Abstract 175: Vasopressin Maintains Robust Organ Blood Flow During Resuscitation from Hemorrhagic Shock
Background: We have reported beneficial hemodynamic and survival effects of vasopressin (VP) infusion in swine models of hemorrhagic shock (HS), and attributed the effects to increases in peripheral vascular resistance. However, VP may also exert a minor effect on venous return. In the present study we used fluorescent microspheres to measure the effects of VP on blood flow to organs of interest during HS produced by liver laceration (LL).
Methods: Forty male domestic pigs (32.3 to 40.3 kg) had their left lateral liver lobe lacerated with a sharpened steel, X-shaped 5 cm blade clamp. Thirty-two pigs received a second LL in the same lobe 7.5 minutes later and 24 pigs received a third LL in the left medial lobe at 15 minutes from the first LL. Pigs were randomized 1:1 to receive an infusion of VP (0.04 U/kg•min-1) or vehicle intraosseously starting 7 minutes after the first LL until the end of the experiment (240 min). Microspheres were injected into the left ventricle at baseline (BL) and during HS at times shown in the Table.
Results: At 60 minutes of HS, VP infusion was associated with higher aortic blood pressure and lower cardiac index (both NS) along with overall reductions in blood flow to various organs (Table) coincident with a statistically significant reduction in heart rate (157±43 vs 184±29 min-1; p≤0.05). At 120 and 180 minutes of HS, the heart rate was only mildly reduced (NS). The aortic pressures remained high but without a reduction in cardiac index. Organ blood flows were all comparable or higher with VP than in control pigs attaining statistical significance for renal cortical blood flow.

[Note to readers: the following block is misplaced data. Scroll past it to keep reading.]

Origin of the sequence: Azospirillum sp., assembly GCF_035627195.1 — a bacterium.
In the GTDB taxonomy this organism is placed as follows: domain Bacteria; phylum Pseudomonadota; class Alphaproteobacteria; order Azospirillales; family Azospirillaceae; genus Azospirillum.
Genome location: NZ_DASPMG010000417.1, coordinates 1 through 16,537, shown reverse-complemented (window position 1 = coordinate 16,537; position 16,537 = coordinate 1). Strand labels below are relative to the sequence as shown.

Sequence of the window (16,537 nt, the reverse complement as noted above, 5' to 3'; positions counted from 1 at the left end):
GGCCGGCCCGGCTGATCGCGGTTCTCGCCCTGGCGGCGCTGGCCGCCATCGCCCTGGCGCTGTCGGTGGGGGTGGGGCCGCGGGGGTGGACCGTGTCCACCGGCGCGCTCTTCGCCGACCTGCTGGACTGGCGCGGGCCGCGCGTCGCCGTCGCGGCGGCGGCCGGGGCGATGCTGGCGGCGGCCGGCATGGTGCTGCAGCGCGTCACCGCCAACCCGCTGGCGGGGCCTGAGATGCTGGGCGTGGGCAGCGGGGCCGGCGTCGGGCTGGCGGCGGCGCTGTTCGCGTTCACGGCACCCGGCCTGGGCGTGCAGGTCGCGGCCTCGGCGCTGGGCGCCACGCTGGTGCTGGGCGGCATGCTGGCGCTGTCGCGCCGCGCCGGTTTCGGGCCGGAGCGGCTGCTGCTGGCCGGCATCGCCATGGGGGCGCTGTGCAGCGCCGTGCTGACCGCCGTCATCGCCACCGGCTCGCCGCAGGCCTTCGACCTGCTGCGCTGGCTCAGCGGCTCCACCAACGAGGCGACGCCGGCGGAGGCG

Conclusion: Contrary to the expected hemodynamic effects of VP redistributing blood flow away from “non-vital organs,” we observed a robust hemodynamic effect that adequately perfused vital and “non-vital” organs during HS without deterioration over time. Early and sustained VP infusion could represent a highly effective intervention for hemodynamic stabilization during severe HS.
Author Disclosures: R.J. Gazmuri: Research Grant; Significant; Supported by the Telemedicine and Advanced Technology Research Center (TATRC) at the U.S. Army Medical Research and Materiel Command (USAMRMC) Fort Detrick, MD under contract number: W81XWH-11-2-0019. H.K. Whitehouse: None. A. Baetiong: None. K. Whittinghill: None. J. Radhakrishnan: None.
- © 2014 by American Heart Association, Inc.